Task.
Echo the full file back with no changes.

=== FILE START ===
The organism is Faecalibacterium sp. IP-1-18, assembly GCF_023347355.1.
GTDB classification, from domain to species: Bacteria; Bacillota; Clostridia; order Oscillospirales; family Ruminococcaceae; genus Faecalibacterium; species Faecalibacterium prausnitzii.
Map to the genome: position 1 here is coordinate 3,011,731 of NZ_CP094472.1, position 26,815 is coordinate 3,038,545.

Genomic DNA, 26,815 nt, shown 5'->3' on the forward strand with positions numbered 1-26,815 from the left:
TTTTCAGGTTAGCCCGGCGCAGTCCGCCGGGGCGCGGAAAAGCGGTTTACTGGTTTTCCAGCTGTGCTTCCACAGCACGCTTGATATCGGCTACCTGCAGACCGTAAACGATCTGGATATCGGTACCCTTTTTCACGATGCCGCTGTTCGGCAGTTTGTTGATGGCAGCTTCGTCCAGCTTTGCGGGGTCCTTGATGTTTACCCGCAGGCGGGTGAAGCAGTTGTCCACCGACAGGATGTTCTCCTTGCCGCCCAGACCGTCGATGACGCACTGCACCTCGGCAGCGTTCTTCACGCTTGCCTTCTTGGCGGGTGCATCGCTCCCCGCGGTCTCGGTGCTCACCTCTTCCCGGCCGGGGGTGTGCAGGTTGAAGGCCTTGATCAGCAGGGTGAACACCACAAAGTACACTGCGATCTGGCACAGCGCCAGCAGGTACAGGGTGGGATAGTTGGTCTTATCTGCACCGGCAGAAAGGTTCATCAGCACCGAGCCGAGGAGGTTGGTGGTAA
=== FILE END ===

The organism is Faecalibacterium sp. IP-1-18, assembly GCF_023347355.1.
GTDB classification, from domain to species: Bacteria; Bacillota; Clostridia; order Oscillospirales; family Ruminococcaceae; genus Faecalibacterium; species Faecalibacterium prausnitzii.
Map to the genome: position 1 here is coordinate 3,011,731 of NZ_CP094472.1, position 26,815 is coordinate 3,038,545.

Genomic DNA, 26,815 nt, shown 5'->3' on the forward strand with positions numbered 1-26,815 from the left:
TTTTCAGGTTAGCCCGGCGCAGTCCGCCGGGGCGCGGAAAAGCGGTTTACTGGTTTTCCAGCTGTGCTTCCACAGCACGCTTGATATCGGCTACCTGCAGACCGTAAACGATCTGGATATCGGTACCCTTTTTCACGATGCCGCTGTTCGGCAGTTTGTTGATGGCAGCTTCGTCCAGCTTTGCGGGGTCCTTGATGTTTACCCGCAGGCGGGTGAAGCAGTTGTCCACCGACAGGATGTTCTCCTTGCCGCCCAGACCGTCGATGACGCACTGCACCTCGGCAGCGTTCTTCACGCTTGCCTTCTTGGCGGGTGCATCGCTCCCCGCGGTCTCGGTGCTCACCTCTTCCCGGCCGGGGGTGTGCAGGTTGAAGGCCTTGATCAGCAGGGTGAACACCACAAAGTACACTGCGATCTGGCACAGCGCCAGCAGGTACAGGGTGGGATAGTTGGTCTTATCTGCACCGGCAGAAAGGTTCATCAGCACCGAGCCGAGGAGGTTGGTGGTAA